A New Literary Landmark

On Thursday, November 29th, the Cathedral Church of Saint John the Divine in New York City will celebrate author and longtime Cathedral librarian Madeleine L'Engle with the dedication of the Diocesan House library as a Literary Landmark. L'Engle's books for readers of all ages were profoundly influenced by her Episcopal faith, belief in science, and strong appreciation for the inner lives of children. This year marks the 50th publishing anniversary of her Newbery Medal-winning book A Wrinkle in Time.

November 29th would have been L’Engle’s 94th birthday. During the dedication, Leonard S. Marcus, children’s literature historian and author of Listening for Madeleine: A Portrait of Madeleine L’Engle in Many Voices, will speak about L’Engle and her connection to the Cathedral.

Vote for your favorite Michigan author

Nominate your favorite Michigan Author so the Michigan Library Association can reward them! Any author who lives in Michigan or writes about Michigan can win, regardless of the genre they write, as long as they have published at least 3 titles. See the list of authors who have won over the years and access the nomination form here. This year's winner was Bonnie Jo Campbell, author of Once Upon a River and several other Michigan based books.

Geek Pride Day

"Towel Day", "Glorious 25th of May", or "Star Wars Day", whatever you prefer to call it, May 25th is Geek Pride Day and what better way to celebrate it than by visiting your local library? You don't have to be a Sci-Fi geek, or a math geek to celebrate Geek Pride Day, just celebrate whatever you "geek". "Whatever you geek, the public library supports you." Geek The Library reminds us that "No matter who you are, there are things you are passionate about—things you geek. The Geek the Library project is a community public awareness campaign aimed at spreading the word about the vital and growing role of your public library, and to raise awareness about the critical funding issues many U.S. public libraries face." Think of all the resources your library has to offer, be they entertainment like Star Wars or Douglas Adams books or movies, Homework Help or Test Prep, Foreign Language Materials or Foreign Language Learning from our Services and Research pages that you have access to through our website, our super nifty new Orion Starblast 4.5 Astro Reflector Dobsonian Telescope, or one of our neat Science To Go Kits from our Unusual Stuff to Borrow collection.

AADL Talks To Josie Parker

In June, Ann Arbor District Library director, Josie Parker, attended the second UNESCO World Forum on Culture and Cultural Industries, whose "Focus 2011" was "The Book Tomorrow: The Future of the Written Word". In our conversation, Josie discusses what she brought back from her experience in this international arena, as well as her views - and those of fellow librarians, publishers, and authors around the world - on the future of digital publishing.

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AADL_Talks_To-Josie_Parker.mp3 40.6 MB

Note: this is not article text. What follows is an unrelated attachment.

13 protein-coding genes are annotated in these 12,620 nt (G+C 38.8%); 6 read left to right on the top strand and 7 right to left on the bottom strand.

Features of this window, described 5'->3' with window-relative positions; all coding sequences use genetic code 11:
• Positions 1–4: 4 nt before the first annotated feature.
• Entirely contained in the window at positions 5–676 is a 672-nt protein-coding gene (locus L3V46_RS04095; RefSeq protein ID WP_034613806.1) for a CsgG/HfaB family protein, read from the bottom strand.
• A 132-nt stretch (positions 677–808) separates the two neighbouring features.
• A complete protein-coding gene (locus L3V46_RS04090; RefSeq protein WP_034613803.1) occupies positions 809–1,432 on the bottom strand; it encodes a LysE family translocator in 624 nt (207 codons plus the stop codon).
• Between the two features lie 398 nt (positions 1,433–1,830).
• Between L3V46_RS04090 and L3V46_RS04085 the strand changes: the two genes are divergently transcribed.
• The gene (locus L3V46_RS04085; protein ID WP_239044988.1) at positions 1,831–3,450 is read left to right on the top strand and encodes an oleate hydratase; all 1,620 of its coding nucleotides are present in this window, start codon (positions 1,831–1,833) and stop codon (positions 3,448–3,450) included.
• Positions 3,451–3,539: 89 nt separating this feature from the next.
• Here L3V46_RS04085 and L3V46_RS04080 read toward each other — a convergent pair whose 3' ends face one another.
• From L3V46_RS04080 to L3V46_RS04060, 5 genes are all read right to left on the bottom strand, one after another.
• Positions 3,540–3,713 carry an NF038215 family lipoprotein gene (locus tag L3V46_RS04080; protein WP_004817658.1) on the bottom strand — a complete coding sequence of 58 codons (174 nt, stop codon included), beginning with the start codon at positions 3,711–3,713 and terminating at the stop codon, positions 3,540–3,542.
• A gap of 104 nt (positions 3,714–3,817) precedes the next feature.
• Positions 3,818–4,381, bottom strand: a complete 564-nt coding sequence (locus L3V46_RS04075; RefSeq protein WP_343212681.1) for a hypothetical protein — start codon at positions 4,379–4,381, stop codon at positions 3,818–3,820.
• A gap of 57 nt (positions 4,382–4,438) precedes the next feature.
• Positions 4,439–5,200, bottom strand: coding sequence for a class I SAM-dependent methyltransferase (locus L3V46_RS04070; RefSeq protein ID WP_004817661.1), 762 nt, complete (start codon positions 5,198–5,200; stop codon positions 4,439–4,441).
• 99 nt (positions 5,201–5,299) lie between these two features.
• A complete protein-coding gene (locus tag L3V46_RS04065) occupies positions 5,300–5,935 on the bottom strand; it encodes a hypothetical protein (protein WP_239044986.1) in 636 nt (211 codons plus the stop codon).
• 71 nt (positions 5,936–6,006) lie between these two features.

Behind the Scenes of Web Communities Panel led by Jessamyn West

Ever wonder what goes on behind the websites you visit? How does an open forum work, and how much work does it take to keep it moving in the right direction? Join us for a look Behind the Scenes of Web Communities on Sunday, October 9 at 4:30pm in the Downtown Library Multi-Purpose Room. We'll be taking a look at a variety of sites that run on user contributions from the people who keep an eye on those contributions: Jessamyn West, community manager for Ask MetaFilter; Rob Malda, aka CmdrTaco, founder and recently-resigned editor-in-chief of Slashdot; Cliff Lampe, Assistant Professor at the University of Michigan's School of Information, and Andrew MacLaren, productions librarian and moderator for AADL's recently concluded Summer Game.

Behind the Scenes of Web Communities | Sunday, October 9 | 4:30pm | Downtown Library Multi-Purpose Room

AADL Talks to Ed Surovell

The Michigan Library Association recently announced that long-time Trustee of the Ann Arbor District Library, Ed Surovell, will receive this year's MLA Trustee Citation of Merit, the highest award bestowed by the Association for a Library Board Trustee. In this episode, Ed talks with us about the origins of his successful real estate company, Edward Surovell Realtors; his long history with libraries and the book industry; and his personal collections and interests. He also discusses the responsibilities of an elected Trustee and recollects some of the challenges he faced while serving on the inaugural AADL Board of 1996.

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AADL_Talks_To-Ed_Surovell.mp3 20.5 MB

Dan Savage Loves Libraries

“I want to emphasize the subversiveness that I think you librarians have by providing access to this information.” Dan Savage, author of several books and creator of the Savage Love column and podcast, spoke at the annual ALA conference in New Orleans last Friday. Savage praised libraries for providing critical access to information and resources for all people, even (and especially) when that information is controversial. He recalled his own days as a teenager when he would go to the Chicago Public Library to find answers to the questions he had about his developing sexuality. Savage stated that libraries are often the only resource troubled kids have to look for the answers to questions that they don’t trust their parents or peers with.